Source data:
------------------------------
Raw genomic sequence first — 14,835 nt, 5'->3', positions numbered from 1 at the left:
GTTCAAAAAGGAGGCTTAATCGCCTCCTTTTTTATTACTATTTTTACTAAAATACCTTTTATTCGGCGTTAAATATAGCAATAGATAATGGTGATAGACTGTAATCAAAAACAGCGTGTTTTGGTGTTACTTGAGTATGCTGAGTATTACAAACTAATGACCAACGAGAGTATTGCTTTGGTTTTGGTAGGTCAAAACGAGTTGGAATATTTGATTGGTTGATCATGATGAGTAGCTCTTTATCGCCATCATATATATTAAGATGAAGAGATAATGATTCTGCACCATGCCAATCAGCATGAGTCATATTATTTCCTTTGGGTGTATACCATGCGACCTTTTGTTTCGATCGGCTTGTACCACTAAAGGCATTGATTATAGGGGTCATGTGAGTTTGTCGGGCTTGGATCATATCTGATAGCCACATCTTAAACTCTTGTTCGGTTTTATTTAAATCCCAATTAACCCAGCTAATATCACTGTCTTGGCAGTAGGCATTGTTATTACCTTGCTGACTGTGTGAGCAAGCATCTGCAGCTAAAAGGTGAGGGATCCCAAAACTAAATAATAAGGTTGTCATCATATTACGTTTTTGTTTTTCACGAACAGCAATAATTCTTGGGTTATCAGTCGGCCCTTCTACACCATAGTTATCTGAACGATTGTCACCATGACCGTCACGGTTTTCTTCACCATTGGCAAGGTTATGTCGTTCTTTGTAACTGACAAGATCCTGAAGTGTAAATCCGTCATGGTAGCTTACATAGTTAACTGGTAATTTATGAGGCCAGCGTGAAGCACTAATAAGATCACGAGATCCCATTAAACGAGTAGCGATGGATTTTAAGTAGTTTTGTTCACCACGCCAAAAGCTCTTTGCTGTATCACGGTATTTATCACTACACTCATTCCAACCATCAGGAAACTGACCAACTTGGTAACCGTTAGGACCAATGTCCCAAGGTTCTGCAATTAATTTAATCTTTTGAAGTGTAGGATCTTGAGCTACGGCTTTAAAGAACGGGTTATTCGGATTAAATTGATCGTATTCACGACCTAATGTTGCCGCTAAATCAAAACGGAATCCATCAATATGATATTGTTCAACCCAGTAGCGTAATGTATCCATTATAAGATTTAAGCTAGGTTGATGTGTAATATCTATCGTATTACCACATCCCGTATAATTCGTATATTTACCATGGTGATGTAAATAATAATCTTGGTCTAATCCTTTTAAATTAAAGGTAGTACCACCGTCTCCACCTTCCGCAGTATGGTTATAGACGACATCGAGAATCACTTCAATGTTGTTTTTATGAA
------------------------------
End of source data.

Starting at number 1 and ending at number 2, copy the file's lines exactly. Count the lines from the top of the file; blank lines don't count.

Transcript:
Raw genomic sequence first — 14,835 nt, 5'->3', positions numbered from 1 at the left:
GTTCAAAAAGGAGGCTTAATCGCCTCCTTTTTTATTACTATTTTTACTAAAATACCTTTTATTCGGCGTTAAATATAGCAATAGATAATGGTGATAGACTGTAATCAAAAACAGCGTGTTTTGGTGTTACTTGAGTATGCTGAGTATTACAAACTAATGACCAACGAGAGTATTGCTTTGGTTTTGGTAGGTCAAAACGAGTTGGAATATTTGATTGGTTGATCATGATGAGTAGCTCTTTATCGCCATCATATATATTAAGATGAAGAGATAATGATTCTGCACCATGCCAATCAGCATGAGTCATATTATTTCCTTTGGGTGTATACCATGCGACCTTTTGTTTCGATCGGCTTGTACCACTAAAGGCATTGATTATAGGGGTCATGTGAGTTTGTCGGGCTTGGATCATATCTGATAGCCACATCTTAAACTCTTGTTCGGTTTTATTTAAATCCCAATTAACCCAGCTAATATCACTGTCTTGGCAGTAGGCATTGTTATTACCTTGCTGACTGTGTGAGCAAGCATCTGCAGCTAAAAGGTGAGGGATCCCAAAACTAAATAATAAGGTTGTCATCATATTACGTTTTTGTTTTTCACGAACAGCAATAATTCTTGGGTTATCAGTCGGCCCTTCTACACCATAGTTATCTGAACGATTGTCACCATGACCGTCACGGTTTTCTTCACCATTGGCAAGGTTATGTCGTTCTTTGTAACTGACAAGATCCTGAAGTGTAAATCCGTCATGGTAGCTTACATAGTTAACTGGTAATTTATGAGGCCAGCGTGAAGCACTAATAAGATCACGAGATCCCATTAAACGAGTAGCGATGGATTTTAAGTAGTTTTGTTCACCACGCCAAAAGCTCTTTGCTGTATCACGGTATTTATCACTACACTCATTCCAACCATCAGGAAACTGACCAACTTGGTAACCGTTAGGACCAATGTCCCAAGGTTCTGCAATTAATTTAATCTTTTGAAGTGTAGGATCTTGAGCTACGGCTTTAAAGAACGGGTTATTCGGATTAAATTGATCGTATTCACGACCTAATGTTGCCGCTAAATCAAAACGGAATCCATCAATATGATATTGTTCAACCCAGTAGCGTAATGTATCCATTATAAGATTTAAGCTAGGTTGATGTGTAATATCTATCGTATTACCACATCCCGTATAATTCGTATATTTACCATGGTGATGTAAATAATAATCTTGGTCTAATCCTTTTAAATTAAAGGTAGTACCACCGTCTCCACCTTCCGCAGTATGGTTATAGACGACATCGAGAATCACTTCAATGTTGTTTTTATGAA